The one-year Sleep Medicine Fellowship Program at the University of Arizona is committed to excellence in sleep medicine training.
Fellows in this program certified by the Accreditation Council for Graduate Medical Education (ACGME) learn to become proficient sleep physicians and learn both clinical sleep medicine that includes excellent patient care, interpretation of sleep studies, and ability to manage an interdisciplinary team that can coordinate and deliver excellent patient-centered care.
The sleep medicine fellow will learn to diagnose and treat patients with a wide range of sleep and circadian rhythm disorders. The program ensures that findings from recent studies, that include health services and patient-centered outcomes research, is translated into practice. It provides training for fellows, who come from different disciplines in all aspects of sleep medicine. Trained sleep medicine faculty are board-certified in sleep medicine with backgrounds in pulmonary, pediatrics, psychiatry, psychology and neurology.
Our sleep medicine faculty at the UA are committed to advancing knowledge in sleep medicine by conducting the highest quality basic, clinical and translational research. Thus, the program consists of a diverse clinical experience that meets ABIM requirements and prepares our fellows for successful subspecialty board examination and certification.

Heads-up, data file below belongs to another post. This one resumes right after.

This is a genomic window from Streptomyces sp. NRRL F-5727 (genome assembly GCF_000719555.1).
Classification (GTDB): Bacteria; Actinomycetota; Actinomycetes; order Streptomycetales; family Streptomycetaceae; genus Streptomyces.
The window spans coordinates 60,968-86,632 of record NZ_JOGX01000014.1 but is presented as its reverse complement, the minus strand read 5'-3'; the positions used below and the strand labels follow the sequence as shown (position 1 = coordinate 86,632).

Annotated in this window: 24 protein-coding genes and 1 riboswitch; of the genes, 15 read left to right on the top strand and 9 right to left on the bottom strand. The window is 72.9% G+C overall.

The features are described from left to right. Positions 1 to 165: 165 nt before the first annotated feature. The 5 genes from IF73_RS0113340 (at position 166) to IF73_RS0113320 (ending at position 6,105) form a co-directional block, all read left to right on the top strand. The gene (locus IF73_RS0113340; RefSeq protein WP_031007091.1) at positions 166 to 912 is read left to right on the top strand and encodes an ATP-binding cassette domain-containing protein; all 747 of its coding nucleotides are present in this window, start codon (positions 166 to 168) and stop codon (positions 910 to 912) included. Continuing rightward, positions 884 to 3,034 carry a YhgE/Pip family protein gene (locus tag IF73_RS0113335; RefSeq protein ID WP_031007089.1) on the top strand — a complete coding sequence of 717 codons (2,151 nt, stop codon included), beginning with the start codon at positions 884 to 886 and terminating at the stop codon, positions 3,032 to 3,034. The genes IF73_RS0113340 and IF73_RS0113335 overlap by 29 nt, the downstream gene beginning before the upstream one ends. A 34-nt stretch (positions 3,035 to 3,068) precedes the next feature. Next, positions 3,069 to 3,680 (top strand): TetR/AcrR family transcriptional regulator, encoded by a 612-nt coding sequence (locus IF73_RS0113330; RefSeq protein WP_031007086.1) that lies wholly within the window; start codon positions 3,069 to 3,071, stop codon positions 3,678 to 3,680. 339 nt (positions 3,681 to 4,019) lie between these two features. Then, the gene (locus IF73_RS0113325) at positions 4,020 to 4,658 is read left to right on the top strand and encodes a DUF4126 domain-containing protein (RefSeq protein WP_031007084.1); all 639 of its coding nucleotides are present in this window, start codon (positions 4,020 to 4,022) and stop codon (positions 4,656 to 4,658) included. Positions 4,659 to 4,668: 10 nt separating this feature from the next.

The fellow will have clinical rotations at different sleep clinics during the 12-month fellowship period. There are two sites with opportunity to do elective rotations. The first site is at the Banner – University Medical Center Tucson’s Center for Sleep Disorders that includes very busy sleep clinics and a four-bed sleep laboratory that performs laboratory- and home-based sleep studies. The second is at the Southern Arizona Veteran’s Administration Health Care System (SAVAHCS), which is a 15-minute drive in south Tucson and also includes a four-bed sleep laboratory.
The fellow will — under the supervision of a faculty member — evaluate and manage patients with sleep disorders, with an emphasis on continuity of care and care coordination that is patient-centered with that underscores excellence in management of patients with sleep disorders. The fellow will interpret polysomnography with the supervising faculty member during the weekdays.
The fellow will maintain a log of all interpretations of polysomnographic studies and Multiple Sleep Latency Test/Maintenance of Wakefulness Tests (MSLTs/MWTs) and other diagnostic tests that includes home sleep studies and positive airway pressure therapy downloads — all of which they will interpret under supervision. Additionally, they will receive one-on-one teaching during their supervised sleep clinics (half-day once a week). At the start of the fellowship, they will receive twice-a-week lectures for the first three months for a total of 24 lectures (“summer intensive lecture series”). Over the rest of the year, they will attend lectures and case presentations during the monthly and highly interdisciplinary sleep conference, which has representation from psychology, pediatric pulmonary, nursing, psychiatry, neurology, ENT surgery, trauma surgery and nutritional sciences. And they will have access to sleep atlases, audio-visual learning tools, and online seminars for self-reading.